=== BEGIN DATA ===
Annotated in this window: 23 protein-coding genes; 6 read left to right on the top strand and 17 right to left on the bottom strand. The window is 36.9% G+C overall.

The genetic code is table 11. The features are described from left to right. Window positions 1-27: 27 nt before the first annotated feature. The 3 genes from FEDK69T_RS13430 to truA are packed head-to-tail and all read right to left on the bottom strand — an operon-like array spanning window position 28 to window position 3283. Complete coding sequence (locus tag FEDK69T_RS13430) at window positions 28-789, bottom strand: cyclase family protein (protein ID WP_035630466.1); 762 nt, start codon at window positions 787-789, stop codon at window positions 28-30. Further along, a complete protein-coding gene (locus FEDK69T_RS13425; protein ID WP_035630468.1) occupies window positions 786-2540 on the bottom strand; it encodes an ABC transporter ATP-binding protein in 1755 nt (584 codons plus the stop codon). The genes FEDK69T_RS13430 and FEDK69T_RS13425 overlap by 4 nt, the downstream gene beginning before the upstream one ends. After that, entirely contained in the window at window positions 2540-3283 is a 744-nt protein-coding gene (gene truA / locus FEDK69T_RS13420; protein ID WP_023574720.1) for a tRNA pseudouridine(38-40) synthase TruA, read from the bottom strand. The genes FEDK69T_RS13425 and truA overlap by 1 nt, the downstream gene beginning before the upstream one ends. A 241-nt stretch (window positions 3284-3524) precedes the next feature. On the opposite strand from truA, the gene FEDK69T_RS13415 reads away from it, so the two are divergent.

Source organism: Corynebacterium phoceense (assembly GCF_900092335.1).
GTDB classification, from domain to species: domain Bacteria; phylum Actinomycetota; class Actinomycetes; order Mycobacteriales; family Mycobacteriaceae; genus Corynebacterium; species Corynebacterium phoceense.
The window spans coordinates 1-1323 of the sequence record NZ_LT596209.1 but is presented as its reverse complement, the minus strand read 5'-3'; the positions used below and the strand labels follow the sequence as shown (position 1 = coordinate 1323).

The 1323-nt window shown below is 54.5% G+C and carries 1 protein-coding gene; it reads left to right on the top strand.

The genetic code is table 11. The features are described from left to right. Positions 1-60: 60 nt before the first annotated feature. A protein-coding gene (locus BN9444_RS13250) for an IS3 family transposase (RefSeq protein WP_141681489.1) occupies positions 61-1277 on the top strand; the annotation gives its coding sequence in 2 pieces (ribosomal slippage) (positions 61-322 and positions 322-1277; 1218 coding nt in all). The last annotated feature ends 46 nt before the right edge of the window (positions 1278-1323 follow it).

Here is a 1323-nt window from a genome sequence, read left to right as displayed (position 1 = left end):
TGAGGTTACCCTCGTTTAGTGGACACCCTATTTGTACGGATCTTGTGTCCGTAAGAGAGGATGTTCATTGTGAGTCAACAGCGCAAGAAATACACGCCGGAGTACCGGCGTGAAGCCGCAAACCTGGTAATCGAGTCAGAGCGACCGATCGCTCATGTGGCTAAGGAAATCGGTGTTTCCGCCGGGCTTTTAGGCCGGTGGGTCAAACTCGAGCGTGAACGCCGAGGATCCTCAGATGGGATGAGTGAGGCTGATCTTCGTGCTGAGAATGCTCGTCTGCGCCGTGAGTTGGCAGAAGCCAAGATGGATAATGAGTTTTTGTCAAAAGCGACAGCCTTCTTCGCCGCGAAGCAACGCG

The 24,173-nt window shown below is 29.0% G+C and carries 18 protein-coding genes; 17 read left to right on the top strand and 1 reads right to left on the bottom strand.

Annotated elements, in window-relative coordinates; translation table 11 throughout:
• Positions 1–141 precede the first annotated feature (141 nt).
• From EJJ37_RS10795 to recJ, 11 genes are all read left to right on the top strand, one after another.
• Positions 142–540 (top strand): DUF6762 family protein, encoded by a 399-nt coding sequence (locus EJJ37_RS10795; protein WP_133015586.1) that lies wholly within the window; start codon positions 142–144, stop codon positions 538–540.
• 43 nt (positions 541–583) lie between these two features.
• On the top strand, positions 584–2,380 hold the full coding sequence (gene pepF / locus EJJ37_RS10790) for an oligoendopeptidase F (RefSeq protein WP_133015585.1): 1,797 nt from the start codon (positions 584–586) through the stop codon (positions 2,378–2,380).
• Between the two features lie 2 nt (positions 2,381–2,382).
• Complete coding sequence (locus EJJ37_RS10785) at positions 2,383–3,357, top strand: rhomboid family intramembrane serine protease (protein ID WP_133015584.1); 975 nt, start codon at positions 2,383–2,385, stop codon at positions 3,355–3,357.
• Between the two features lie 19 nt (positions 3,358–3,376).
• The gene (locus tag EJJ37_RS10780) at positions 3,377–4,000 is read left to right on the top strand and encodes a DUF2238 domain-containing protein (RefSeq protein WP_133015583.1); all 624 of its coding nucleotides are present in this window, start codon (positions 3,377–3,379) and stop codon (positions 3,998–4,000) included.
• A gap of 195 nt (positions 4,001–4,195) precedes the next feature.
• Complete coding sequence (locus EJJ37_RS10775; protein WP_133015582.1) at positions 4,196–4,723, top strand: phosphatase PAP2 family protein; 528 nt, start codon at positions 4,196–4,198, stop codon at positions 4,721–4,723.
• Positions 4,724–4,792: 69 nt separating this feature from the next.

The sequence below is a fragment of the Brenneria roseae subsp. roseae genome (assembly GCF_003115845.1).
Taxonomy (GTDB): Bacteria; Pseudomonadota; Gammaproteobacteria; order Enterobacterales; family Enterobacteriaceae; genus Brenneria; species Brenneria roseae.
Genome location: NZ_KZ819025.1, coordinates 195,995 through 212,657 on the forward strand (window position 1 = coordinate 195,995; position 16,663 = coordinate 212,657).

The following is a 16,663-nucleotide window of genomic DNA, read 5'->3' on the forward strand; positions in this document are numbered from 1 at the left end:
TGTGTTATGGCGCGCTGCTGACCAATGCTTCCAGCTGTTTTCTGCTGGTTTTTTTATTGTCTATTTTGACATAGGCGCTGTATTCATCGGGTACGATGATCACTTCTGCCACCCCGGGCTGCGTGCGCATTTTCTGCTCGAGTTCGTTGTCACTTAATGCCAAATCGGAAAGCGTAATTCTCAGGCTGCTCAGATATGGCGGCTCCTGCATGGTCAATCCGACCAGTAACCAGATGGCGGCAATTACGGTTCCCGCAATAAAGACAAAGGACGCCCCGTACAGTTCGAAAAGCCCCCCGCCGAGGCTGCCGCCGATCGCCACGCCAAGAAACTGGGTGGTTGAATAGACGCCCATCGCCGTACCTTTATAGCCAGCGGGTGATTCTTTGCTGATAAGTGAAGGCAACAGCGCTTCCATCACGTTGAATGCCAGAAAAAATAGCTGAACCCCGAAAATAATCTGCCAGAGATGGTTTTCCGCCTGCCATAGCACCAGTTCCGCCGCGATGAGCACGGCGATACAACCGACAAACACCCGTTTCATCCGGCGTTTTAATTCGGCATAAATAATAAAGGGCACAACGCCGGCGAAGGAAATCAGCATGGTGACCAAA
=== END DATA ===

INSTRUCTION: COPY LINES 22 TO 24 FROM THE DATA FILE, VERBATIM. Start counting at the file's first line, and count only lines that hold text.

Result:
• Complete coding sequence (locus EJJ37_RS10775; protein WP_133015582.1) at positions 4,196–4,723, top strand: phosphatase PAP2 family protein; 528 nt, start codon at positions 4,196–4,198, stop codon at positions 4,721–4,723.
• Positions 4,724–4,792: 69 nt separating this feature from the next.

The sequence below is a fragment of the Brenneria roseae subsp. roseae genome (assembly GCF_003115845.1).